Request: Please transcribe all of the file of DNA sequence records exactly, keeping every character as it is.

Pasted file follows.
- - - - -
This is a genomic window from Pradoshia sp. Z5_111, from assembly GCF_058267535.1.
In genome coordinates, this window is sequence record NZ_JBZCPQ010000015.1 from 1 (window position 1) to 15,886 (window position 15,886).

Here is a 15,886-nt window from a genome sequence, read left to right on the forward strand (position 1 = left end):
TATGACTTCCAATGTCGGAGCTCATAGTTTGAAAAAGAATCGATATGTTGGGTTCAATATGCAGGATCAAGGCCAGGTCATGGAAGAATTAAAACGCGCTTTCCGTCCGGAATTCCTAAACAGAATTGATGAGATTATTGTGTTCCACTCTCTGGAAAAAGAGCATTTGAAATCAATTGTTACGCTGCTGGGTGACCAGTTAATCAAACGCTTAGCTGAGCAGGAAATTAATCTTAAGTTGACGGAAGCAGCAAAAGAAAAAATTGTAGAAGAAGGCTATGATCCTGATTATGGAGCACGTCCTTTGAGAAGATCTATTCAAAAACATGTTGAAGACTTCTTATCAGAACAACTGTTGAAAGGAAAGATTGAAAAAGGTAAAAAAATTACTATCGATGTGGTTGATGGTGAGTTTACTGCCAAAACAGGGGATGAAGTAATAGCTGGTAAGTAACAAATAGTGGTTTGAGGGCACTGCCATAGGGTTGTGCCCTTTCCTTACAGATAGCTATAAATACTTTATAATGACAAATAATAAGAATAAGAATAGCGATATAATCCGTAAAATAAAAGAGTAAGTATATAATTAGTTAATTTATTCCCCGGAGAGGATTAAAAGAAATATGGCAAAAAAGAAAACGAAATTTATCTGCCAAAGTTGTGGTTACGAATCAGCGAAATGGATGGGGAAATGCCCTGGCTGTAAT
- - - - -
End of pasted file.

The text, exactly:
This is a genomic window from Pradoshia sp. Z5_111, from assembly GCF_058267535.1.
In genome coordinates, this window is sequence record NZ_JBZCPQ010000015.1 from 1 (window position 1) to 15,886 (window position 15,886).

Here is a 15,886-nt window from a genome sequence, read left to right on the forward strand (position 1 = left end):
TATGACTTCCAATGTCGGAGCTCATAGTTTGAAAAAGAATCGATATGTTGGGTTCAATATGCAGGATCAAGGCCAGGTCATGGAAGAATTAAAACGCGCTTTCCGTCCGGAATTCCTAAACAGAATTGATGAGATTATTGTGTTCCACTCTCTGGAAAAAGAGCATTTGAAATCAATTGTTACGCTGCTGGGTGACCAGTTAATCAAACGCTTAGCTGAGCAGGAAATTAATCTTAAGTTGACGGAAGCAGCAAAAGAAAAAATTGTAGAAGAAGGCTATGATCCTGATTATGGAGCACGTCCTTTGAGAAGATCTATTCAAAAACATGTTGAAGACTTCTTATCAGAACAACTGTTGAAAGGAAAGATTGAAAAAGGTAAAAAAATTACTATCGATGTGGTTGATGGTGAGTTTACTGCCAAAACAGGGGATGAAGTAATAGCTGGTAAGTAACAAATAGTGGTTTGAGGGCACTGCCATAGGGTTGTGCCCTTTCCTTACAGATAGCTATAAATACTTTATAATGACAAATAATAAGAATAAGAATAGCGATATAATCCGTAAAATAAAAGAGTAAGTATATAATTAGTTAATTTATTCCCCGGAGAGGATTAAAAGAAATATGGCAAAAAAGAAAACGAAATTTATCTGCCAAAGTTGTGGTTACGAATCAGCGAAATGGATGGGGAAATGCCCTGGCTGTAAT